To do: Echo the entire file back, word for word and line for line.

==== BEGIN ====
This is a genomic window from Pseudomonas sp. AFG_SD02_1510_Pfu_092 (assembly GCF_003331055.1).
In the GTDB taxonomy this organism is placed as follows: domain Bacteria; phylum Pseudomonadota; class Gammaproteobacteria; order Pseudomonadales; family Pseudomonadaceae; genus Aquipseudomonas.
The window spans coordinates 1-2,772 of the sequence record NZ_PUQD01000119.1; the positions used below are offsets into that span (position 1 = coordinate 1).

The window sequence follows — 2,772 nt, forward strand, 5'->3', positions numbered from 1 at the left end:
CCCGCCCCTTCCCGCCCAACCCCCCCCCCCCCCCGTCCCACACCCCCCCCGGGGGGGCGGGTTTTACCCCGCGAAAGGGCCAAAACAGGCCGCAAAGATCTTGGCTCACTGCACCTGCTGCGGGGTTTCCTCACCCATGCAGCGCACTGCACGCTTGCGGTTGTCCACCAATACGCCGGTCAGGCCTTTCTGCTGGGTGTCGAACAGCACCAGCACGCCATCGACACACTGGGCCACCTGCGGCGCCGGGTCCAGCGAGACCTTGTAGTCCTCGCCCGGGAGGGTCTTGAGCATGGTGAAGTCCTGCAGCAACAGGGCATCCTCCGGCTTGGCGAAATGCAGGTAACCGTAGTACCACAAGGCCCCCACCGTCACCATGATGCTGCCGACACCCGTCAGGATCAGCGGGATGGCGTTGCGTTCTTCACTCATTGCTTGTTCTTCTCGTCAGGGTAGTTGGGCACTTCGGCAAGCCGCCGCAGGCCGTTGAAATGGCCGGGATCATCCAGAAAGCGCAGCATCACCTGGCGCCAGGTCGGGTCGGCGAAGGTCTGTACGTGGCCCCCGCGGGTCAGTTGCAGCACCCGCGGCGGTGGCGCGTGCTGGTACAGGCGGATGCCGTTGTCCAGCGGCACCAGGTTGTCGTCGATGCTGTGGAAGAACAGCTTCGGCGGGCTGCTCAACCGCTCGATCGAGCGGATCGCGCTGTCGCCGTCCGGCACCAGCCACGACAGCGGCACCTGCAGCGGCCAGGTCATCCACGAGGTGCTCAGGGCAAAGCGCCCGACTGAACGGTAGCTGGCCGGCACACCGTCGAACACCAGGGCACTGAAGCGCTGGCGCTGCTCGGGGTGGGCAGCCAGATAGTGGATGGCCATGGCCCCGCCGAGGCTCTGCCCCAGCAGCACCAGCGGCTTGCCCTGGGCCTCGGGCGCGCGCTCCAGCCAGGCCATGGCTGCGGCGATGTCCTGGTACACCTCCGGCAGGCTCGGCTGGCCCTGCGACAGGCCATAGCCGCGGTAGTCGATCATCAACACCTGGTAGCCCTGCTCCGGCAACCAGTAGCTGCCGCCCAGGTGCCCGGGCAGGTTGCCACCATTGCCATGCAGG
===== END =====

This is a genomic window from Pseudomonas sp. AFG_SD02_1510_Pfu_092 (assembly GCF_003331055.1).
In the GTDB taxonomy this organism is placed as follows: domain Bacteria; phylum Pseudomonadota; class Gammaproteobacteria; order Pseudomonadales; family Pseudomonadaceae; genus Aquipseudomonas.
The window spans coordinates 1-2,772 of the sequence record NZ_PUQD01000119.1; the positions used below are offsets into that span (position 1 = coordinate 1).

The window sequence follows — 2,772 nt, forward strand, 5'->3', positions numbered from 1 at the left end:
CCCGCCCCTTCCCGCCCAACCCCCCCCCCCCCCCGTCCCACACCCCCCCCGGGGGGGCGGGTTTTACCCCGCGAAAGGGCCAAAACAGGCCGCAAAGATCTTGGCTCACTGCACCTGCTGCGGGGTTTCCTCACCCATGCAGCGCACTGCACGCTTGCGGTTGTCCACCAATACGCCGGTCAGGCCTTTCTGCTGGGTGTCGAACAGCACCAGCACGCCATCGACACACTGGGCCACCTGCGGCGCCGGGTCCAGCGAGACCTTGTAGTCCTCGCCCGGGAGGGTCTTGAGCATGGTGAAGTCCTGCAGCAACAGGGCATCCTCCGGCTTGGCGAAATGCAGGTAACCGTAGTACCACAAGGCCCCCACCGTCACCATGATGCTGCCGACACCCGTCAGGATCAGCGGGATGGCGTTGCGTTCTTCACTCATTGCTTGTTCTTCTCGTCAGGGTAGTTGGGCACTTCGGCAAGCCGCCGCAGGCCGTTGAAATGGCCGGGATCATCCAGAAAGCGCAGCATCACCTGGCGCCAGGTCGGGTCGGCGAAGGTCTGTACGTGGCCCCCGCGGGTCAGTTGCAGCACCCGCGGCGGTGGCGCGTGCTGGTACAGGCGGATGCCGTTGTCCAGCGGCACCAGGTTGTCGTCGATGCTGTGGAAGAACAGCTTCGGCGGGCTGCTCAACCGCTCGATCGAGCGGATCGCGCTGTCGCCGTCCGGCACCAGCCACGACAGCGGCACCTGCAGCGGCCAGGTCATCCACGAGGTGCTCAGGGCAAAGCGCCCGACTGAACGGTAGCTGGCCGGCACACCGTCGAACACCAGGGCACTGAAGCGCTGGCGCTGCTCGGGGTGGGCAGCCAGATAGTGGATGGCCATGGCCCCGCCGAGGCTCTGCCCCAGCAGCACCAGCGGCTTGCCCTGGGCCTCGGGCGCGCGCTCCAGCCAGGCCATGGCTGCGGCGATGTCCTGGTACACCTCCGGCAGGCTCGGCTGGCCCTGCGACAGGCCATAGCCGCGGTAGTCGATCATCAACACCTGGTAGCCCTGCTCCGGCAACCAGTAGCTGCCGCCCAGGTGCCCGGGCAGGTTGCCACCATTGCCATGCAGG